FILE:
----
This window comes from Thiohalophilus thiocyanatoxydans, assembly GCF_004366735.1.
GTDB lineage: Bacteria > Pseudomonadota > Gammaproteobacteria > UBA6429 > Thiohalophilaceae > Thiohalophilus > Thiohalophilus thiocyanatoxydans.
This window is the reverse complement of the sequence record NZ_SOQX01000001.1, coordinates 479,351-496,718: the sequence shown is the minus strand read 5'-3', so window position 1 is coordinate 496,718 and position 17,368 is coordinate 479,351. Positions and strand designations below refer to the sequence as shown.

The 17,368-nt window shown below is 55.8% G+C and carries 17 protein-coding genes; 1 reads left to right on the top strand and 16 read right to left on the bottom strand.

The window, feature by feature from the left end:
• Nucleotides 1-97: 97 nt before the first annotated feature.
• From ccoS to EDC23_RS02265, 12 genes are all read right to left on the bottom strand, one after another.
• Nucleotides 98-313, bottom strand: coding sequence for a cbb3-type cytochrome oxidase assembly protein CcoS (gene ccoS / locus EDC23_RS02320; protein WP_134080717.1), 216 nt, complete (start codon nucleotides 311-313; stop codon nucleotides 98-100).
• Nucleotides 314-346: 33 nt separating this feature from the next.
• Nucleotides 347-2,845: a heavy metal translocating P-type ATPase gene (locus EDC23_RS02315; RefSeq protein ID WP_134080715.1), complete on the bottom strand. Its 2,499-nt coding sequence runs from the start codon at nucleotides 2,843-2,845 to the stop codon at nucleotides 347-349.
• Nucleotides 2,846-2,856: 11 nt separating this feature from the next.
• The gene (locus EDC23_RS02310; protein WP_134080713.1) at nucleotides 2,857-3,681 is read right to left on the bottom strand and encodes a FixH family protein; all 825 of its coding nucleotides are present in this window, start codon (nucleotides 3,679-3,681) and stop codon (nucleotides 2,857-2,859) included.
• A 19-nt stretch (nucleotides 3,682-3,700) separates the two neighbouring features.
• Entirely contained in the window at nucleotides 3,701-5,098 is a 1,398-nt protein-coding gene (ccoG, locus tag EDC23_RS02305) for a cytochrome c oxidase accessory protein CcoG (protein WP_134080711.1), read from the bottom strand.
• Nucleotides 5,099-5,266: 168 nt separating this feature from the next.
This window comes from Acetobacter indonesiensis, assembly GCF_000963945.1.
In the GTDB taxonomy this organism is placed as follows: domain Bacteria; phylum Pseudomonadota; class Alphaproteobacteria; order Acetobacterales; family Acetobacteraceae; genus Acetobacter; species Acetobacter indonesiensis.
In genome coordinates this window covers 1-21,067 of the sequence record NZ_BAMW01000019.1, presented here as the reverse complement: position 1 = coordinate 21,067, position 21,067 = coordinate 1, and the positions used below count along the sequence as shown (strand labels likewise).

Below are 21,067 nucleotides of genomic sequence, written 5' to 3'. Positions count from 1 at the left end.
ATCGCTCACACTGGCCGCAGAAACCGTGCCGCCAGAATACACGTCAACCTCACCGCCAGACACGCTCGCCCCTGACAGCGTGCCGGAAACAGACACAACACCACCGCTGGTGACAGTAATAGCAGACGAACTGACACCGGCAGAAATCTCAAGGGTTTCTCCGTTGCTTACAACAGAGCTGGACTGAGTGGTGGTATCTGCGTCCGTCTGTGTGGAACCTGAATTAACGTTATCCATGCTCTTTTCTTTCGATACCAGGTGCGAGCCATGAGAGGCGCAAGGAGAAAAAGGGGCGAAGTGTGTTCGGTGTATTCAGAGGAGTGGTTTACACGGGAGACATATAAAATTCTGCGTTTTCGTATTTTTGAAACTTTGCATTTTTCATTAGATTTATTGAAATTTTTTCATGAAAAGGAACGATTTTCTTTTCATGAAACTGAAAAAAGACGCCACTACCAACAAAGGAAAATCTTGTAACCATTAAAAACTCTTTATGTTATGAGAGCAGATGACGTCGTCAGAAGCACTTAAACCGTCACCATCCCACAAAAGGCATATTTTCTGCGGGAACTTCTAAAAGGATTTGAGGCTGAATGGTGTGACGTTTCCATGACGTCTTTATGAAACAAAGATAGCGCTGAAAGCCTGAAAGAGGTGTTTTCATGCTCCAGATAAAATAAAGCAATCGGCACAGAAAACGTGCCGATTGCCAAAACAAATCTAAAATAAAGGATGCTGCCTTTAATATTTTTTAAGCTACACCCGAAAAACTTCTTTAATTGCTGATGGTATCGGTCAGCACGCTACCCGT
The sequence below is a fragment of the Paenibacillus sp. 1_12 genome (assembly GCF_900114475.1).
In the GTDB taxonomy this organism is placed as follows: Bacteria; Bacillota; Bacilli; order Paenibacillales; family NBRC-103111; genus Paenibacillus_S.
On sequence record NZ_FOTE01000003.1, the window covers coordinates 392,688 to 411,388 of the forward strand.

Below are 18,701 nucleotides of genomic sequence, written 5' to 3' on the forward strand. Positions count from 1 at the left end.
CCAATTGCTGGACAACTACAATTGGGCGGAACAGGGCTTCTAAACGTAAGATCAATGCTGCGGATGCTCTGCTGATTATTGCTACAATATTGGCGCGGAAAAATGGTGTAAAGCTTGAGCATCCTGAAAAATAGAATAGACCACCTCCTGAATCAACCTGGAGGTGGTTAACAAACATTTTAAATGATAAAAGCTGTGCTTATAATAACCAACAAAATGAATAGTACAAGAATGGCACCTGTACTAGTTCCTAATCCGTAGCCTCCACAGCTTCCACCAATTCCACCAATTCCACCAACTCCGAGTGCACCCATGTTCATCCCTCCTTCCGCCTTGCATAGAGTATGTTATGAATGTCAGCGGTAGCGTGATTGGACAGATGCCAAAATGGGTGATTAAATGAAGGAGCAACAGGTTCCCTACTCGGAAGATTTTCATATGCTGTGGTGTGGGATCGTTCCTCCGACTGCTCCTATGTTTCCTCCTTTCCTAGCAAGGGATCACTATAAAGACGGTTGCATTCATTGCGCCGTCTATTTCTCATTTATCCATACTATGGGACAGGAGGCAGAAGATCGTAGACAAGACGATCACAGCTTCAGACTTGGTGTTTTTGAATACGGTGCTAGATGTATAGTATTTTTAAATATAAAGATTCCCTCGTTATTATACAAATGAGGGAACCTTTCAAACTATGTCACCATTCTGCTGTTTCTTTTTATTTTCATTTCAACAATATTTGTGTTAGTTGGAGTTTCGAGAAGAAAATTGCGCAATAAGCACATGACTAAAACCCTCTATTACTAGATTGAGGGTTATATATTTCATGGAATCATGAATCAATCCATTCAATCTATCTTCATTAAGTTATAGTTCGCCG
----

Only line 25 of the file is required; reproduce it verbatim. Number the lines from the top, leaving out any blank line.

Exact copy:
CCAATTGCTGGACAACTACAATTGGGCGGAACAGGGCTTCTAAACGTAAGATCAATGCTGCGGATGCTCTGCTGATTATTGCTACAATATTGGCGCGGAAAAATGGTGTAAAGCTTGAGCATCCTGAAAAATAGAATAGACCACCTCCTGAATCAACCTGGAGGTGGTTAACAAACATTTTAAATGATAAAAGCTGTGCTTATAATAACCAACAAAATGAATAGTACAAGAATGGCACCTGTACTAGTTCCTAATCCGTAGCCTCCACAGCTTCCACCAATTCCACCAATTCCACCAACTCCGAGTGCACCCATGTTCATCCCTCCTTCCGCCTTGCATAGAGTATGTTATGAATGTCAGCGGTAGCGTGATTGGACAGATGCCAAAATGGGTGATTAAATGAAGGAGCAACAGGTTCCCTACTCGGAAGATTTTCATATGCTGTGGTGTGGGATCGTTCCTCCGACTGCTCCTATGTTTCCTCCTTTCCTAGCAAGGGATCACTATAAAGACGGTTGCATTCATTGCGCCGTCTATTTCTCATTTATCCATACTATGGGACAGGAGGCAGAAGATCGTAGACAAGACGATCACAGCTTCAGACTTGGTGTTTTTGAATACGGTGCTAGATGTATAGTATTTTTAAATATAAAGATTCCCTCGTTATTATACAAATGAGGGAACCTTTCAAACTATGTCACCATTCTGCTGTTTCTTTTTATTTTCATTTCAACAATATTTGTGTTAGTTGGAGTTTCGAGAAGAAAATTGCGCAATAAGCACATGACTAAAACCCTCTATTACTAGATTGAGGGTTATATATTTCATGGAATCATGAATCAATCCATTCAATCTATCTTCATTAAGTTATAGTTCGCCG